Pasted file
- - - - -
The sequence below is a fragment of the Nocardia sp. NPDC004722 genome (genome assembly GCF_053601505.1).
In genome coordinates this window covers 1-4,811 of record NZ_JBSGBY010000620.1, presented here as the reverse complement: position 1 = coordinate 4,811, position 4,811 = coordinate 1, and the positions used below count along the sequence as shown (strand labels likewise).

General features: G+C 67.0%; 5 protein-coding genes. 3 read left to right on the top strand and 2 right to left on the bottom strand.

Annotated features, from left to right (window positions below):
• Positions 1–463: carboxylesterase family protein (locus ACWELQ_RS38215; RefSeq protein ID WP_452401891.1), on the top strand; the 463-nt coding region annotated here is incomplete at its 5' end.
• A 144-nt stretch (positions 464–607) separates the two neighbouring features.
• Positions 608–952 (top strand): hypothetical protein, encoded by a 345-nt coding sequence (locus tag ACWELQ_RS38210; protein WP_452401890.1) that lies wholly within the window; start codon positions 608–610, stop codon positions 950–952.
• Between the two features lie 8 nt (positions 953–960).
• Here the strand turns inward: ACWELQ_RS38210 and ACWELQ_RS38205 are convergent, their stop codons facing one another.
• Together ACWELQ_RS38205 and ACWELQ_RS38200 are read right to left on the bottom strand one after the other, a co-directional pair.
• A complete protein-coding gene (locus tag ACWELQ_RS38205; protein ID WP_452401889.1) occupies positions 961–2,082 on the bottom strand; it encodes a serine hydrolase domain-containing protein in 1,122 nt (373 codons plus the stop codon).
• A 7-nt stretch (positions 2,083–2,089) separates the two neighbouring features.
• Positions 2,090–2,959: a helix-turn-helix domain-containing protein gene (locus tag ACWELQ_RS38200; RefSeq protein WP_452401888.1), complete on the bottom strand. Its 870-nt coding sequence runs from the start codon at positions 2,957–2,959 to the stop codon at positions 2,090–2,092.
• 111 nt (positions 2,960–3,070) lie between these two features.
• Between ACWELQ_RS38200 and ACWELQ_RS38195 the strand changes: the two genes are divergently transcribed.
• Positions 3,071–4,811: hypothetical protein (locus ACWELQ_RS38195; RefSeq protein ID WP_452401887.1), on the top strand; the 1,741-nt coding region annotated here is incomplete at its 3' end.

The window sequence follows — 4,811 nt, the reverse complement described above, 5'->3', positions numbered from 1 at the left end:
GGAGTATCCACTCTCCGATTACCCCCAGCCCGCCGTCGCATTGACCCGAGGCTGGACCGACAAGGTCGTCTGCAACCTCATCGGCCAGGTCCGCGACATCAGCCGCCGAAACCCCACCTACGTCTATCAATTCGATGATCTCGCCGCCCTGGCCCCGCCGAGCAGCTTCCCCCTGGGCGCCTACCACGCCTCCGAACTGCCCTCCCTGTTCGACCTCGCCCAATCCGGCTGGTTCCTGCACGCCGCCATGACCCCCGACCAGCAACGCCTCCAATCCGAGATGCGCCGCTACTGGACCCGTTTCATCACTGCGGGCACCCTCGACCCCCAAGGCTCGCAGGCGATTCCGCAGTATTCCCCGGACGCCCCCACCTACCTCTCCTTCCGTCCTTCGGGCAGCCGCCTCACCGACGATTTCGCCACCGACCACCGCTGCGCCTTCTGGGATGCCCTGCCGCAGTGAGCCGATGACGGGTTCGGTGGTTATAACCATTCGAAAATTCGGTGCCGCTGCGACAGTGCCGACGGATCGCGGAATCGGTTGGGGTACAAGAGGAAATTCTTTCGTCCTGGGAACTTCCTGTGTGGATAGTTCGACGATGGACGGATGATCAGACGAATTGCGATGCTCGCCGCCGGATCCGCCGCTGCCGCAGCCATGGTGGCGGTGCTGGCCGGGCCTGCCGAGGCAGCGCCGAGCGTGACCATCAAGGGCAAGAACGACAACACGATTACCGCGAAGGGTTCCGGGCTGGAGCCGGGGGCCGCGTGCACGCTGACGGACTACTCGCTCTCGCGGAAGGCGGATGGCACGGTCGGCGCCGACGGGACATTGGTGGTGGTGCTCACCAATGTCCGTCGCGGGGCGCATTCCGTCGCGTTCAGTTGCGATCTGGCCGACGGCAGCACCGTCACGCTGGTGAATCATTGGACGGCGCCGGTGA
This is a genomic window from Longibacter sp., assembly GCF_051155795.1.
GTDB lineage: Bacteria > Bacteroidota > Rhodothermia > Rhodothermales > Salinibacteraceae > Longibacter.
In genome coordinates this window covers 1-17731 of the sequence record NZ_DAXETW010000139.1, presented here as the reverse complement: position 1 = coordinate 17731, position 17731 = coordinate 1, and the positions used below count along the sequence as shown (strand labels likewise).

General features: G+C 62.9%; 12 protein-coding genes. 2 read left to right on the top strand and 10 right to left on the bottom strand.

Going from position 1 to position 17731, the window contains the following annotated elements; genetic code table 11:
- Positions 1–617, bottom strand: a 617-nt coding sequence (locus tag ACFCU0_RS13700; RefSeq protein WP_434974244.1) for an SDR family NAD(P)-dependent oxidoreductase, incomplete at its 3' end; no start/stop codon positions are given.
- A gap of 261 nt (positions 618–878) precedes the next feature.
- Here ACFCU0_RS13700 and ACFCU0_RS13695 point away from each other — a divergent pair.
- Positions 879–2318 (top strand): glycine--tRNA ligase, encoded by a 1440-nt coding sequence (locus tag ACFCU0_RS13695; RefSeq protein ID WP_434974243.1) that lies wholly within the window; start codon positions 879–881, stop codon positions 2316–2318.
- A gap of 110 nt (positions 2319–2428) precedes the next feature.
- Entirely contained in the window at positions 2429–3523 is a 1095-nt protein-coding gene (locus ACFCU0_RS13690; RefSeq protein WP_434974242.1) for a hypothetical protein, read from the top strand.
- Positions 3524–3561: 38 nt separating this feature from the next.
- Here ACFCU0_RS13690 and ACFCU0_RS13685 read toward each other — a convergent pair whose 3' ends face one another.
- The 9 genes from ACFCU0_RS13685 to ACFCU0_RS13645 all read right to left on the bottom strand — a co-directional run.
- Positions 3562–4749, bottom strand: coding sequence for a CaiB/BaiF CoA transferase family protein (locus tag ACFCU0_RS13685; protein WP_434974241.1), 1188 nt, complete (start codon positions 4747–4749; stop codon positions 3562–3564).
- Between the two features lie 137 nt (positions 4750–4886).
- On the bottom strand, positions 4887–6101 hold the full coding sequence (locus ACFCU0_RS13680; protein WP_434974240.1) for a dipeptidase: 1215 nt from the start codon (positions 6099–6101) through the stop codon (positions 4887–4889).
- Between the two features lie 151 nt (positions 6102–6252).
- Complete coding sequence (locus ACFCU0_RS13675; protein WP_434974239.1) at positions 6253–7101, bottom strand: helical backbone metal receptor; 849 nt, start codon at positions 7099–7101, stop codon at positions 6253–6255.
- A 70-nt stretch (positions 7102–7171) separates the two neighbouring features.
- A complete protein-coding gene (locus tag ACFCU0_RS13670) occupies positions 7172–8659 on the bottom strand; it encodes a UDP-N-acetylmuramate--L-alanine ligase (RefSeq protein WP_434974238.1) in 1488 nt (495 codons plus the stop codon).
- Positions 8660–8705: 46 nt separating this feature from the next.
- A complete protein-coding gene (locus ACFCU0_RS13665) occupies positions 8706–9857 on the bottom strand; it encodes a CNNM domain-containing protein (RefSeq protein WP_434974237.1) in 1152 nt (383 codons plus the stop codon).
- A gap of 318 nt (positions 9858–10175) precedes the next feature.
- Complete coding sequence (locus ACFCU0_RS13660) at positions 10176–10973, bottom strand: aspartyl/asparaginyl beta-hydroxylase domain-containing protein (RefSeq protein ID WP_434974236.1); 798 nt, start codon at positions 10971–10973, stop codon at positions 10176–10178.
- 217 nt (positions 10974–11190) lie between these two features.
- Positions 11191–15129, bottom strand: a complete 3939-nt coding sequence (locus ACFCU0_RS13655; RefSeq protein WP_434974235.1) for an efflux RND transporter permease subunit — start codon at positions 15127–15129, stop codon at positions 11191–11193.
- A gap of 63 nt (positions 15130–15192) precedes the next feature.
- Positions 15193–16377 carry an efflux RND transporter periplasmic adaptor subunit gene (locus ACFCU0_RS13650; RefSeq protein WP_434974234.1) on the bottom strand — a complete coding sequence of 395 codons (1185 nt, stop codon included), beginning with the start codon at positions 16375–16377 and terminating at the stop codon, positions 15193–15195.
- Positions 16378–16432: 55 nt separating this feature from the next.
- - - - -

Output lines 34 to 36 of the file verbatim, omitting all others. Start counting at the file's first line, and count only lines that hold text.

- Between the two features lie 137 nt (positions 4750–4886).
- On the bottom strand, positions 4887–6101 hold the full coding sequence (locus ACFCU0_RS13680; protein WP_434974240.1) for a dipeptidase: 1215 nt from the start codon (positions 6099–6101) through the stop codon (positions 4887–4889).
- Between the two features lie 151 nt (positions 6102–6252).